Cupil subsequently initiated the Equal Employment Opportunity ("EEO") process by filing, on April 25, 2003, a document entitled "Information for Pre-complaint Counseling." In this document he stated that he was alleging he had been discriminated against on the basis of "Sex-Male" and listed five incidents as the actions that prompted him to seek EEO counseling, including (1) the placement on off-duty status on March 26, 2003; (2) the April 9, 2003 suspension; (3) the February 13, 2003 notice of suspension; (4) the December 13, 2002 "Zero Tolerance Policy Reminder" and (5) his "removal from property" on November 30, 2002, for "calling postal police" to "assist in threat complaint." The Postal Service informed Cupil, through a letter dated May 27, 2003, that it had not resolved his complaint, so he was entitled to file a formal administrative complaint. Cupil subsequently filed a formal EEO complaint. In that complaint, he named Cornell Brooks ("Brooks") as the person who took the action he alleged was discriminatory. Although Cupil contends that he brought this complaint alleging retaliation as well as discrimination, in the section of the complaint where Cupil could check a box to describe the type of discrimination he was alleging, he marked the box for "sex" but did not mark the box for "retaliation." He described the discrimination he allegedly experienced as follows:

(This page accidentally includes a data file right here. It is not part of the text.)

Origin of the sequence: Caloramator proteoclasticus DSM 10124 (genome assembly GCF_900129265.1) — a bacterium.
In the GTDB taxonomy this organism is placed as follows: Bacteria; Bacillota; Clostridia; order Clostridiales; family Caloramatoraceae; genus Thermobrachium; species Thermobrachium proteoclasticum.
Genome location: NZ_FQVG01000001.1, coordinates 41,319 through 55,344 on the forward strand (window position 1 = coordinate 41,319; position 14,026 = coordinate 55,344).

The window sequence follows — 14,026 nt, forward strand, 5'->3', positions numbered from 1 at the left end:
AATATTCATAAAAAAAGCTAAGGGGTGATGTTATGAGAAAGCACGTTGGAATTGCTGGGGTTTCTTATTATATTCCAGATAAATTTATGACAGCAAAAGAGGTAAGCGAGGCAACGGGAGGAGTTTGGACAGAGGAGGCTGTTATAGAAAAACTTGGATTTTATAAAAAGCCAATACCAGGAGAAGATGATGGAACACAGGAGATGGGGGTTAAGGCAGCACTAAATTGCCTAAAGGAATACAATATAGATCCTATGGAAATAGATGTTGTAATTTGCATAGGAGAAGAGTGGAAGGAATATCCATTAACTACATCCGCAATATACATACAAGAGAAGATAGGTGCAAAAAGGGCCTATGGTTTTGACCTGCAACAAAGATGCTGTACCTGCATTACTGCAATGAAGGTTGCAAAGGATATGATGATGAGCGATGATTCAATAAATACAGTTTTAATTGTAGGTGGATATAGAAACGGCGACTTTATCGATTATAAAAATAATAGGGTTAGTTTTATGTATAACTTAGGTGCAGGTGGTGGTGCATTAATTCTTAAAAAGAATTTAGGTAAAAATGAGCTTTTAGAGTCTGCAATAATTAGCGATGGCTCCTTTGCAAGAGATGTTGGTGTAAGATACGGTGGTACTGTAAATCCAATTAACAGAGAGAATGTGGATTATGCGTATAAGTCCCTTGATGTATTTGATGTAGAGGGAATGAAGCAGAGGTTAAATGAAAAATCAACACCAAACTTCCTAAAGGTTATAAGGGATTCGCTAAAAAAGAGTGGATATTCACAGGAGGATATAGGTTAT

On 11-30-02 Cornell Brooks found that I was having a relationship with [S.H.]. We were keeping the relationship private. Mr. Brooks became outraged and upset, as he had been trying to establish a sexual relationship with [S.H.]. This has been verified by others. I had a spotless record until then. My record has been illegally ruined; and I have been harassed since. I have been told to speak to no females at work and been intimidated by other management employees. This harassment and discrimination is based on sex, Mr. Brooks' sexual desires. Jealous behavior on the part of Mr. Brooks is no reason to ruin my career.

In a letter dated June 19, 2003, the Postal Service notified Cupil that, although it was investigating his complaints concerning the events on March 26, 2003 and April 9, 2003, it was dismissing his remaining claims as untimely since they occurred more than 45 days before Cupil originally requested EEO counseling. The EEO subsequently investigated the two remaining complaints and, on ...